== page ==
If I can propose that this isn't a real problem area for re-assembly (provided the spring underneath the lever pivot and the return spring are fitted - which they appear to be in your photos), then the real issue is the alignment of the pickup roller shaft with the cam.

    The pickup roller shaft protrudes through the side with a black twin-barb like clip. The cog that slips over the barbs can only go on one way around (ie, only one location out of all 360 degrees. However, what really matters is getting the TWO notches (on on the cam, the other on the pickup roller shaft cog) lined up with their notch marks on the side wall of the paper tray.

    You have already marked the cam one in your third photo, but you must SIMULTANEOUSLY align the pickup-roller shaft cog as well. Usually, what I do is replace the envelope lever and the metal gear cover, then un-clip the pickup roller shaft enough to free it's cog, next align the cam notch with it's marking and hold it, then fit the pickup shaft cog so it's notch is aligned, then push the pickup shaft through until it clicks.

    You could try aligning both by removing the second cog to the left of the cam, but then you may find the cam falls off or jumps alignment because the metal gear retainer is not fitted.

    You'll also need to do this with the paper tray assembly removed from the chassis.

    I should also note that the envelope lever may not appear to work, if the cam is not in it's home position. The printer will return the whole mechanism to it's home position when first powered on or asked to feed paper, by using the perpendicular flange about the middle of the pickup roller shaft as it passes through the photo-interrupter on the logicboard.

    Canon did a really fantastic job designing this chassis. They kept it simple, using a minimum of parts. It was really a great printer in terms of reliability and ease of service.

    Below is the marking for the pickup roller shaft cog notch.

    SWII Notch.jpg
     
  6. Maul485 thread starter macrumors newbie

    Maul485

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    #6
    I see, fantastic! It's been reassembled and appears to function properly. I plan on getting a replacement bc-o2 cartridge eventually and am looking forward to seeing it actually print some text instead of just eating and expelling blank pages. One slight annoyance, though; it seems to like eating multiple pieces of paper at once; I'm using standard printing paper, 8.5x11", which I think is LTR, and it's 20lb. According to the manual I found online, the paper should be supported. Any idea on how to correct that?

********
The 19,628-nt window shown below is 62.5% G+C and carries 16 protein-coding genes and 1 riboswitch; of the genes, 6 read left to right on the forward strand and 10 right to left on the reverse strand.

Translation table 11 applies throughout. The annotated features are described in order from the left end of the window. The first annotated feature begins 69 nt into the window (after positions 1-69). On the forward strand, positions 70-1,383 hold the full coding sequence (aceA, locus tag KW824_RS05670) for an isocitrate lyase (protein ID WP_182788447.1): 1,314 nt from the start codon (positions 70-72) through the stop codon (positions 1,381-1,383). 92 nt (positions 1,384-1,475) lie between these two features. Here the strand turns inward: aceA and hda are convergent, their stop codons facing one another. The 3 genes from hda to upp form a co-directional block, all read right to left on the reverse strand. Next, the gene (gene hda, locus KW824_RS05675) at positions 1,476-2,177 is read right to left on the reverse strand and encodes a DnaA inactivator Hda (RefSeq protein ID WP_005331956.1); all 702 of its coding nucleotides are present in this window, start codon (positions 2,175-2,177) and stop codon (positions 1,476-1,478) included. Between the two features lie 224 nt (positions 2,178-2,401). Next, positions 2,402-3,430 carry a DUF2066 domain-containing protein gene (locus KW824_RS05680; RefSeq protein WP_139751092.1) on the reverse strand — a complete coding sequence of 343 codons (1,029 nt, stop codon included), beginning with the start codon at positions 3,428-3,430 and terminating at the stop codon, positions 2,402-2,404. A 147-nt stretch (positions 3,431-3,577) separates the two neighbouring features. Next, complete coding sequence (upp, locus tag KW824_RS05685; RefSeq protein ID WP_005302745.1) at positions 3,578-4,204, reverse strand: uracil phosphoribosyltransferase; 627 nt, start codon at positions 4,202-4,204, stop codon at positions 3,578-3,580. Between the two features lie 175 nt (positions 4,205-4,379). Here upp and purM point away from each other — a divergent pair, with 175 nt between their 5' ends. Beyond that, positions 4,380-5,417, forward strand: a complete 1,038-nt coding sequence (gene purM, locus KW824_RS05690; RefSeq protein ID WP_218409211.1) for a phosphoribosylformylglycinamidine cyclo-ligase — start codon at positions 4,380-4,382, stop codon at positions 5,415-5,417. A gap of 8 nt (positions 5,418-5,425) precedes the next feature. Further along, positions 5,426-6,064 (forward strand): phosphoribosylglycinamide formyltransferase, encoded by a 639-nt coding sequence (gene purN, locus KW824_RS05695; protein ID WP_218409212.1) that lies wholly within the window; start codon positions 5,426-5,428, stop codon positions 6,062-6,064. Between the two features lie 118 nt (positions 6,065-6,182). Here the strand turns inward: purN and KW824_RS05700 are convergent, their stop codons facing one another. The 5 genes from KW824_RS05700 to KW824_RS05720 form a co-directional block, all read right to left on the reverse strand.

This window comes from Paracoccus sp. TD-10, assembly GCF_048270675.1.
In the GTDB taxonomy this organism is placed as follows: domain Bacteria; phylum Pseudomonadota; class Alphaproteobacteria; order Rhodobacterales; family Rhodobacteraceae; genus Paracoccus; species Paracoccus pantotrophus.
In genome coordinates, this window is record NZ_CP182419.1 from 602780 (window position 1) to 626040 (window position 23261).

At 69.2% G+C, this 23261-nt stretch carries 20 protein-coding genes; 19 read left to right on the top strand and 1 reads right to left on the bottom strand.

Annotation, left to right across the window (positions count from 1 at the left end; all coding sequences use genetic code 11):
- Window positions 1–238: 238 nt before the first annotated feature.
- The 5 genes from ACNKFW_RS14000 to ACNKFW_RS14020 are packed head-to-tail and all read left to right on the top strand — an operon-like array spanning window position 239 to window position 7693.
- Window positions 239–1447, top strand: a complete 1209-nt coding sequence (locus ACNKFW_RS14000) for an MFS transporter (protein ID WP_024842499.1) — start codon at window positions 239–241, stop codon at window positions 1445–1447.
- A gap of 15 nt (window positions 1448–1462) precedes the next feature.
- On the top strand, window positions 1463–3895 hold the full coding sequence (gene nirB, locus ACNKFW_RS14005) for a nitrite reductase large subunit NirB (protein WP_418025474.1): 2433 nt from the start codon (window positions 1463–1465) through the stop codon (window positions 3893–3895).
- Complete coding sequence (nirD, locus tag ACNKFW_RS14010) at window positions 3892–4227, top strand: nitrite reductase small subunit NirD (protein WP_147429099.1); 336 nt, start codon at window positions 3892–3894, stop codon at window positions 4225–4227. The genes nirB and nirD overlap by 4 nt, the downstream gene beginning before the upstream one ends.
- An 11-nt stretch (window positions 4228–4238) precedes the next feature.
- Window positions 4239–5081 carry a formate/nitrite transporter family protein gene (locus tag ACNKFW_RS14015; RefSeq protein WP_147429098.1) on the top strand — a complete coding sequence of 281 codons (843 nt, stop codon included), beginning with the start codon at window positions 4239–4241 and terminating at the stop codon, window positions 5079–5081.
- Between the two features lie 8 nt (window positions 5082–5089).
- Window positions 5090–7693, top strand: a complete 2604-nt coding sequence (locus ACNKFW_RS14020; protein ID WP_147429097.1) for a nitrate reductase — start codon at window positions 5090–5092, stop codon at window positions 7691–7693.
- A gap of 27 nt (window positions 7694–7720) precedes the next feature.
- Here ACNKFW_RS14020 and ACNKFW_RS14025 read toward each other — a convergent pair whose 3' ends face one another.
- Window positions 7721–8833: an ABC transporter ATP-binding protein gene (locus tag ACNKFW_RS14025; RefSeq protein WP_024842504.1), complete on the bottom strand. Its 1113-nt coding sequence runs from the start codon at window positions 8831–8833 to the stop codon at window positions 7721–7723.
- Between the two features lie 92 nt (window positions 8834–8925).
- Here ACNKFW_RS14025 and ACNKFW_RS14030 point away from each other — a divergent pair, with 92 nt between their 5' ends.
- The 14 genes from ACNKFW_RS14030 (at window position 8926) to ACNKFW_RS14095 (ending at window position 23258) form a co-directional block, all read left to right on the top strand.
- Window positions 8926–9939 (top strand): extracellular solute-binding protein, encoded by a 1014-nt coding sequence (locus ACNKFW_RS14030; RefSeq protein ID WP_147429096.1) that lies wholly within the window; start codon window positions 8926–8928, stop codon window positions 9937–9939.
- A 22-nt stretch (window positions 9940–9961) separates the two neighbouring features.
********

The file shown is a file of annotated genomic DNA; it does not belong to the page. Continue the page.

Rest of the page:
7. MacTech68, Feb 9, 2016
    Last edited: Feb 9, 2016

    MacTech68 macrumors 68000

    MacTech68

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    #7
    Hmmm. it doesn't have a 'paper separator' pad like a lot of other printers. Try 'fanning' the paper first - some cheaper paper reams may be cut with slightly blunt blades causing the edges to catch on each other.

    Check that the paper is very dry. Paper that is slightly damp or has been subjected to high humidity can stick together appearing rippled if you look closely.

    You may want to clean the pickup rollers. Those are the half-moon shaped grey rubber rings on the black shaft. Clean them with a lint free cloth, and a mild cleaning agent. They should feel rubbery with a little grip when you run your fingers over them.

    Finally, make sure you're not over-loading the paper tray. I don't recall the official measure, but more than 8mm thick might be too much.

    Is the paper coming thru smoothly? IE, not ripped or torn or skewed badly? If it's being skewed when it starts to feed, you may have dirty/dusty pickup rollers or a small piece of dust/debris/paper in the paper path.

    For a bit of fun, try holding down the power button until it feeds paper when turning it on. If you have a printer cartridge installed, it should print out the Apple Stylewriter II test page.
     
  8. Maul485 thread starter macrumors newbie

    Maul485

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    #8
    The paper feeds through as smoothly as I can imagine it doing; no tearing or skewing. One page did go through skewed, but I accidentally put it through while it wasn't flush; the printer actually reversed and straightened it out quite a bit. I'll test some paper from my other printer; the paper I used has been in my desk for a few years now.